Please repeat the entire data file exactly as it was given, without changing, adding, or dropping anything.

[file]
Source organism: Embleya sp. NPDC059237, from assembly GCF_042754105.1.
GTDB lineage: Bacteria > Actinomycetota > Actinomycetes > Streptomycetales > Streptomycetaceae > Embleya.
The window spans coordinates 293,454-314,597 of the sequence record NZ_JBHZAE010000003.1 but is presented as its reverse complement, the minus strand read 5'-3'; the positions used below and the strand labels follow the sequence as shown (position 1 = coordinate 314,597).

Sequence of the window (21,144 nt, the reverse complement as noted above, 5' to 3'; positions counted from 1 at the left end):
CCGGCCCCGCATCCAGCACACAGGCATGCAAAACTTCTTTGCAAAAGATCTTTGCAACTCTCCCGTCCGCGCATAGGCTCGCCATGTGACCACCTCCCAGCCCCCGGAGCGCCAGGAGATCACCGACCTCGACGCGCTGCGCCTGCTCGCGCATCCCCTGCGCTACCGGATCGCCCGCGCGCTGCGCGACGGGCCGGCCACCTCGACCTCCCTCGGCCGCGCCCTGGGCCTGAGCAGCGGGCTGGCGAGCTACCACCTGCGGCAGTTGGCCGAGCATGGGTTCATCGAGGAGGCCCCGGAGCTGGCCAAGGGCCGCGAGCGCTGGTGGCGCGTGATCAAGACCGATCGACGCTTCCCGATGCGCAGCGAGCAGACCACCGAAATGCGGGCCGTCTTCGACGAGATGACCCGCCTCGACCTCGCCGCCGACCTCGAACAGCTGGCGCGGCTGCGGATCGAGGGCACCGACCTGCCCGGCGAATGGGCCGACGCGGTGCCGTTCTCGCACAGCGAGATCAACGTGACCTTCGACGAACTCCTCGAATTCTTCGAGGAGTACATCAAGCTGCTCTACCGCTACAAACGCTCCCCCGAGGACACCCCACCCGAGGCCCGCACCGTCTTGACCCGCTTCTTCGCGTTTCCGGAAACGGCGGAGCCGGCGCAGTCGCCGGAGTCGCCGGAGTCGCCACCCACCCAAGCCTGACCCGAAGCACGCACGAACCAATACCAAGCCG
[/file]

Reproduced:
Source organism: Embleya sp. NPDC059237, from assembly GCF_042754105.1.
GTDB lineage: Bacteria > Actinomycetota > Actinomycetes > Streptomycetales > Streptomycetaceae > Embleya.
The window spans coordinates 293,454-314,597 of the sequence record NZ_JBHZAE010000003.1 but is presented as its reverse complement, the minus strand read 5'-3'; the positions used below and the strand labels follow the sequence as shown (position 1 = coordinate 314,597).

Sequence of the window (21,144 nt, the reverse complement as noted above, 5' to 3'; positions counted from 1 at the left end):
CCGGCCCCGCATCCAGCACACAGGCATGCAAAACTTCTTTGCAAAAGATCTTTGCAACTCTCCCGTCCGCGCATAGGCTCGCCATGTGACCACCTCCCAGCCCCCGGAGCGCCAGGAGATCACCGACCTCGACGCGCTGCGCCTGCTCGCGCATCCCCTGCGCTACCGGATCGCCCGCGCGCTGCGCGACGGGCCGGCCACCTCGACCTCCCTCGGCCGCGCCCTGGGCCTGAGCAGCGGGCTGGCGAGCTACCACCTGCGGCAGTTGGCCGAGCATGGGTTCATCGAGGAGGCCCCGGAGCTGGCCAAGGGCCGCGAGCGCTGGTGGCGCGTGATCAAGACCGATCGACGCTTCCCGATGCGCAGCGAGCAGACCACCGAAATGCGGGCCGTCTTCGACGAGATGACCCGCCTCGACCTCGCCGCCGACCTCGAACAGCTGGCGCGGCTGCGGATCGAGGGCACCGACCTGCCCGGCGAATGGGCCGACGCGGTGCCGTTCTCGCACAGCGAGATCAACGTGACCTTCGACGAACTCCTCGAATTCTTCGAGGAGTACATCAAGCTGCTCTACCGCTACAAACGCTCCCCCGAGGACACCCCACCCGAGGCCCGCACCGTCTTGACCCGCTTCTTCGCGTTTCCGGAAACGGCGGAGCCGGCGCAGTCGCCGGAGTCGCCGGAGTCGCCACCCACCCAAGCCTGACCCGAAGCACGCACGAACCAATACCAAGCCG